A Case Against Taking Uber in NYC

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Maybe I should change the focus of my blog from points to taxis since I write about them so much. As a newcomer to any city, the lazy way to get around is to take a taxi. It is therefore the expensive way.

Coming from Newark to Brooklyn with far too much luggage, I didn’t take the train or the bus out of convenience and was hit with a $95 Uber bill. This morning I had a meeting and didn’t want to figure out the subway routing. Not only was the bill $37 but it took twice the time to get there. On the way home, I went back to common sense travel sensibilities and took the metro. All is well again.

Apart from being a novice of transport options in NYC, I also learned a valuable lesson today: do not Uber if you are in a hurry to get from point A to point B. The Uber driver, unlike the normal taxi driver, is so focused on his star rating that he doesn’t do what a normal, aggressive taxi driver would do. There’s no cutting people off, honking of the horn, swearing at pedestrians, and running of red lights. Sure I had a bottle of water and a great smelling Toyota Avalon but I would trade that in a second to save a few minutes even if I had to sacrifice a few more dollars.

My favorite experience in NYC was when I rented a car and drove around like a maniac, efficiently getting to where I needed to go. This same urgency is why I probably did so well when I was a cabbie in Arizona as customers didn’t feel like I was taking my time to run up the meter. This style of driving is frowned upon by Uber and in normal circumstances I would prefer it. But, when I’m trying to get to where I’m going, I want a real NYC cabbie, not some passive NYU grad student trying to hold on to his 4.8 rating.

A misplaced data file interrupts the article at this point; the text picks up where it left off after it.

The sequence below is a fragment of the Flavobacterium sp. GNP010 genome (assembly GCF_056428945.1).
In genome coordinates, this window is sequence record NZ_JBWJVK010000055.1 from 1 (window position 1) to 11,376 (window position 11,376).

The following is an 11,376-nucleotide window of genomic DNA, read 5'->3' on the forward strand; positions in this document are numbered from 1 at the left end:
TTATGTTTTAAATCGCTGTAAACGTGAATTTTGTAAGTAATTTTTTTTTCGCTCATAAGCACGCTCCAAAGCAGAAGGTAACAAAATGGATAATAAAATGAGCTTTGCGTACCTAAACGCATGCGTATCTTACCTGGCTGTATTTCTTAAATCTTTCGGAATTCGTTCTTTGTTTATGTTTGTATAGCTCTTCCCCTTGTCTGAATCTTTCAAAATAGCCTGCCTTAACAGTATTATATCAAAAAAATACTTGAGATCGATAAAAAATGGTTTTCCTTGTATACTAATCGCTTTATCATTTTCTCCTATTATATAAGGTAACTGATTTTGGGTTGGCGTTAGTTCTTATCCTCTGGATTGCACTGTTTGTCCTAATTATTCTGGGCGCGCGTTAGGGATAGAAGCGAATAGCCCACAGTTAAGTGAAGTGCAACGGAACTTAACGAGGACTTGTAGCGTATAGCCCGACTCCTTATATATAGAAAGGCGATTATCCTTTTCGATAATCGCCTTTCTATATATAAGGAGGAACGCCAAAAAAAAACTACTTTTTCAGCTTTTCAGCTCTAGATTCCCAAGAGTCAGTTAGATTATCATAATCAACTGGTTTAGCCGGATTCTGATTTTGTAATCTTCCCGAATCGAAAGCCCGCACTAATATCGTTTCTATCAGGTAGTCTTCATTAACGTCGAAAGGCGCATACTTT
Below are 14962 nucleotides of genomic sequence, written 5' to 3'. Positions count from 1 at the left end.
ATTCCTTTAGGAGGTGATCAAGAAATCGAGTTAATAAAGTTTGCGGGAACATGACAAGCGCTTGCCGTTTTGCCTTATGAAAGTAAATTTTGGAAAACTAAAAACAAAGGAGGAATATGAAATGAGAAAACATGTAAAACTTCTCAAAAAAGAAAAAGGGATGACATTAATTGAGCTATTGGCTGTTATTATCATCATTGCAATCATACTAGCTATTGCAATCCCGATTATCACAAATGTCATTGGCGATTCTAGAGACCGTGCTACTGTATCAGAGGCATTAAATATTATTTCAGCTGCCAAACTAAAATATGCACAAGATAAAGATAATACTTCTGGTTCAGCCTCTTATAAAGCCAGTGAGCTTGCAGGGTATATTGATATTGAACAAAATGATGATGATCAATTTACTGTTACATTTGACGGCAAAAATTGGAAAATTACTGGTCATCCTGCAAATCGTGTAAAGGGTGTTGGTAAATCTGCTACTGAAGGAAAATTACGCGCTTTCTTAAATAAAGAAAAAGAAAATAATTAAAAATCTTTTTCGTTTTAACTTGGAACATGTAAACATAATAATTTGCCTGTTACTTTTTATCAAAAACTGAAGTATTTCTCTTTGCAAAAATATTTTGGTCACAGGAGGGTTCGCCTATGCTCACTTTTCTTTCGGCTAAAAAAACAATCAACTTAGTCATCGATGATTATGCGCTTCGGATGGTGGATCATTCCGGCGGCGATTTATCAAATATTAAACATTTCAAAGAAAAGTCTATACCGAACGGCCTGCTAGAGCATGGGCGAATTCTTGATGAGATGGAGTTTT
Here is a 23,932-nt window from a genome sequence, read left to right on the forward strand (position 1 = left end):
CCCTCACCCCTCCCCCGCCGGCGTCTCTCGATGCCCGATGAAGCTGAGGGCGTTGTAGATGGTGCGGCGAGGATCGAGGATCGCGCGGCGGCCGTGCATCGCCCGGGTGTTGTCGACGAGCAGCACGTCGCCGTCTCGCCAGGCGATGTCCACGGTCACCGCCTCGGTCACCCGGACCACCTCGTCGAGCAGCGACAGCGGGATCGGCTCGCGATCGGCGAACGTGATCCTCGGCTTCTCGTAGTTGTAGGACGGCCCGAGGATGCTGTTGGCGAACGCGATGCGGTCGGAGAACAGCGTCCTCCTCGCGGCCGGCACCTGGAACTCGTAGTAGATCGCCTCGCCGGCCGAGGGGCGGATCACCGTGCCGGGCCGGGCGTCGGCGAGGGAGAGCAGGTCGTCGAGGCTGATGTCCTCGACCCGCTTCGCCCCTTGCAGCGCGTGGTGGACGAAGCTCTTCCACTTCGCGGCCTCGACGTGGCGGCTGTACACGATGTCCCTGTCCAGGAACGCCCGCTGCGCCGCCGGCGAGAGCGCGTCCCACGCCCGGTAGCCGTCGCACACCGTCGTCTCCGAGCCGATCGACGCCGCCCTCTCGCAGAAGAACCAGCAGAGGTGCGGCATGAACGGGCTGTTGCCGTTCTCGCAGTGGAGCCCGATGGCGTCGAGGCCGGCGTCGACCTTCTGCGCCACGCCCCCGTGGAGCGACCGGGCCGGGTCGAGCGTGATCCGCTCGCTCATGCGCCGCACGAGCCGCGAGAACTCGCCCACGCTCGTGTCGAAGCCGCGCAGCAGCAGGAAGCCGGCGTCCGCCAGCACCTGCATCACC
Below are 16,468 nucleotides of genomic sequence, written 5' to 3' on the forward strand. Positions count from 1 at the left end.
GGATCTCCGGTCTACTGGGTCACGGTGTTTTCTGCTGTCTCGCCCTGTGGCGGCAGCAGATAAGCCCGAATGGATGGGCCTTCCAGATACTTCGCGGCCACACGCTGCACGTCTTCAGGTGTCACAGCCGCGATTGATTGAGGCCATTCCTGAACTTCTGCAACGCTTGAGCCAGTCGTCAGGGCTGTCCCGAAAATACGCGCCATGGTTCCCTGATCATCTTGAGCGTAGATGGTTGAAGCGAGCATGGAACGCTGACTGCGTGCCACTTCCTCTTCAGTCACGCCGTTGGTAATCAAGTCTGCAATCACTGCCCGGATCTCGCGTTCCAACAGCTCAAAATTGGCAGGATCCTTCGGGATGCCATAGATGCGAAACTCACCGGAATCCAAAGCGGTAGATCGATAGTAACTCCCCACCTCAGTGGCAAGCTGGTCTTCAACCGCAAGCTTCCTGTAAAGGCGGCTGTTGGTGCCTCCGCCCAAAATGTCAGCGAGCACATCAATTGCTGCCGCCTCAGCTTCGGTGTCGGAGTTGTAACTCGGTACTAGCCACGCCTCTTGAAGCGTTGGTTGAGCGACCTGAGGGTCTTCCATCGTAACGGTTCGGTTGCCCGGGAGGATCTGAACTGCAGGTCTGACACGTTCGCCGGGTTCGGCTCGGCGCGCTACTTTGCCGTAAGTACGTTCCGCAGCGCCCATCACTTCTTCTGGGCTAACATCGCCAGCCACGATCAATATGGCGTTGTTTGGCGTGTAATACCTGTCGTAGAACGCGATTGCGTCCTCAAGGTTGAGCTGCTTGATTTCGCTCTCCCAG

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20 COMMENTS

  1. Hey, I also live in NYC (for 19 years), and as you get situated to your new neighborhood, keep in mind that most NYC outerborough areas (Bk, Qns, etc.) still have the “call your local car service” attitude where green/yellow cabs are not so present. Find out which is your local car service, and do not be hesitant to call them and negotiate (would be helpful if you speak Spanish to be honest lol). They woulda probably quoted you something comparable to an uber/cab fare in rush hour traffic, which can be a savings because it is not time/distanced metered like taxi and rideshare. And get yourself a MetroCard (check if unlimited ride works for you; most people get the Monthly for about $120) … get to know the bus system also

    • I guess I’ll have to brush up on my Spanish! The metro is so slow compared to Asia and not as reliable, but sitting in traffic is more pointless.

      Thanks for the tip.

      • Haha many people make the comparison that NYC subways are not as punctual, but you’ll become more appreciative once you’ve experienced 3AM in the dead of winter, and the train is packed to the seams!

  2. As a native New Yorker and a bike courier I can’t even tell you how disappointing this post is. I’m no uber fanboy and I don’t take cabs or private cars so I’m not defending them but if you think driving as a cabbie in Arizona has any parallel to nyc you need to rent a zipcar for a day and drive around in rush hour. See how far running reds gets you. So much fail in 3 paragraphs. I’m very curious when and where you rented this car and got around ‘very efficiently’. What was your daily parking budget? Get real dude or go home. That cabbie running reds is the same dude I saw guzzling mouthwash from the bottle behind the wheel yesterday.

    • Meh I take the subway now. I didn’t say AZ taxi was the same as NY. No way I’m riding a bike. If you read the blog regularly you would know that’s not a skill of mine. Also if you read it regularly you wouldn’t react so angrily and go off on an inapplicable tangent.

      And if you really want to know my rental car story you can email me. It was one hell of a day.

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